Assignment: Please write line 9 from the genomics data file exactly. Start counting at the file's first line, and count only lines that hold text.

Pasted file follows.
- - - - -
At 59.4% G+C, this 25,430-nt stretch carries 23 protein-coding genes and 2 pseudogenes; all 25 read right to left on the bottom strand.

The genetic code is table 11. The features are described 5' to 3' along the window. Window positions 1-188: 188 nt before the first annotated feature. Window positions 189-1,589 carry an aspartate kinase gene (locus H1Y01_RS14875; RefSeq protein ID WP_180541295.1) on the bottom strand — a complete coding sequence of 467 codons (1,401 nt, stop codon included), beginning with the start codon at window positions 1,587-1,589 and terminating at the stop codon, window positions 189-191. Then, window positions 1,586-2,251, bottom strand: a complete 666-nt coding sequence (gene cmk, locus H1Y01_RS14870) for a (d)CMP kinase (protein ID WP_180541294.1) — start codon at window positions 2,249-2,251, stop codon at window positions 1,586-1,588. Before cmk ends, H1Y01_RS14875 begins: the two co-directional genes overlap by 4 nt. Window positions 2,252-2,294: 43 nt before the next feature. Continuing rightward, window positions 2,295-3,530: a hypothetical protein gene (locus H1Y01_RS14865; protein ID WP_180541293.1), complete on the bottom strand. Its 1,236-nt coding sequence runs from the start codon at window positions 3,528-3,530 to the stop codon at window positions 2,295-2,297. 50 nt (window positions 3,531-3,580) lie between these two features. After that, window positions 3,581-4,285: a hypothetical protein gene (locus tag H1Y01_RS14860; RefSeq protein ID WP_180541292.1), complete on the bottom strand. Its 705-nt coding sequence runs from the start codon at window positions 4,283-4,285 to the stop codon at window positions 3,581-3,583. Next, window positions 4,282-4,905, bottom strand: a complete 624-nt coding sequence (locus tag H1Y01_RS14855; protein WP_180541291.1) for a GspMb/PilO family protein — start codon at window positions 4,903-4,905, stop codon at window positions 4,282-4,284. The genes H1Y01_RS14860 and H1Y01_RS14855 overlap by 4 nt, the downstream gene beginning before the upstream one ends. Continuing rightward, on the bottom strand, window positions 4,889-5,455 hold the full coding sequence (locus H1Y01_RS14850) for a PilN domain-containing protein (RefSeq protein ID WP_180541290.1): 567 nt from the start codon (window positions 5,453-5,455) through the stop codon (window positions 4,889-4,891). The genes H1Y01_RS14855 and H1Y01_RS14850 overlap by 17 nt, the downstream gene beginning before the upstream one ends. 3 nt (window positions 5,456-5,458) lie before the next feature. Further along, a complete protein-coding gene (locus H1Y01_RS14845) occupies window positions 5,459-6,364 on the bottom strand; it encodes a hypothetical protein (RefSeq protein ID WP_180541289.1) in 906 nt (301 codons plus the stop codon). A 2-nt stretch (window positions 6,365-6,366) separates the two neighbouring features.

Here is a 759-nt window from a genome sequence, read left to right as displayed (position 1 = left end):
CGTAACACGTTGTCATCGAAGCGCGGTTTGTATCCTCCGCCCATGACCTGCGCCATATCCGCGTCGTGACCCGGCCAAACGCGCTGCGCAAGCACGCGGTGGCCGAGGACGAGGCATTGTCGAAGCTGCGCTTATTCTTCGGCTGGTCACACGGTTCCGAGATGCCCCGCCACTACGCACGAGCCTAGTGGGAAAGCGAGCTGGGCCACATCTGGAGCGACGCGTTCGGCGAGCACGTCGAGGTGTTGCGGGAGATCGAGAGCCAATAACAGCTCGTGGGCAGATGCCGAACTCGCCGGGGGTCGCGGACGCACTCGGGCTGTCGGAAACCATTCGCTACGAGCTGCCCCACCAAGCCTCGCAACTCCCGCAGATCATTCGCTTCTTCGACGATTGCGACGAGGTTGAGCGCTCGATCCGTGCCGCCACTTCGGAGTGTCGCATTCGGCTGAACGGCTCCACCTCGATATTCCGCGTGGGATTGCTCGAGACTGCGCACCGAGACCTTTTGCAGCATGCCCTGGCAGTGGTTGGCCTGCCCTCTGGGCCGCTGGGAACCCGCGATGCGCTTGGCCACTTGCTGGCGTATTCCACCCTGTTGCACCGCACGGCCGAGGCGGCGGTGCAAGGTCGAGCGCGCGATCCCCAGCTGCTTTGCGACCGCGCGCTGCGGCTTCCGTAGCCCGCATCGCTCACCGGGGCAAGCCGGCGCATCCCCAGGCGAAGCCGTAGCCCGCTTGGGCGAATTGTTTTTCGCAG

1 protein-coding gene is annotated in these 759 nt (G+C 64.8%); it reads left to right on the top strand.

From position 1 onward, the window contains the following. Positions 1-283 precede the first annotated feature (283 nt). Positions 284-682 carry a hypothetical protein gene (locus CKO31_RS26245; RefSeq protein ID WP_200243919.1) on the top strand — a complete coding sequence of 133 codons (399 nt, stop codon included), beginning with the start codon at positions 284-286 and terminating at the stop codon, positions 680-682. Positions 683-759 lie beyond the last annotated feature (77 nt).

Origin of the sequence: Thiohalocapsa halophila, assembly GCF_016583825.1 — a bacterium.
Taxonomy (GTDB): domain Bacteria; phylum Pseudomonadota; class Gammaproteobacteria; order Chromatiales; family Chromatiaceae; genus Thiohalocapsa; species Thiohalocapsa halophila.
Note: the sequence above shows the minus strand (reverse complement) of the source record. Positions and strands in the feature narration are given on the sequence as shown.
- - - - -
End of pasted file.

Note: the sequence above shows the minus strand (reverse complement) of the source record. Positions and strands in the feature narration are given on the sequence as shown.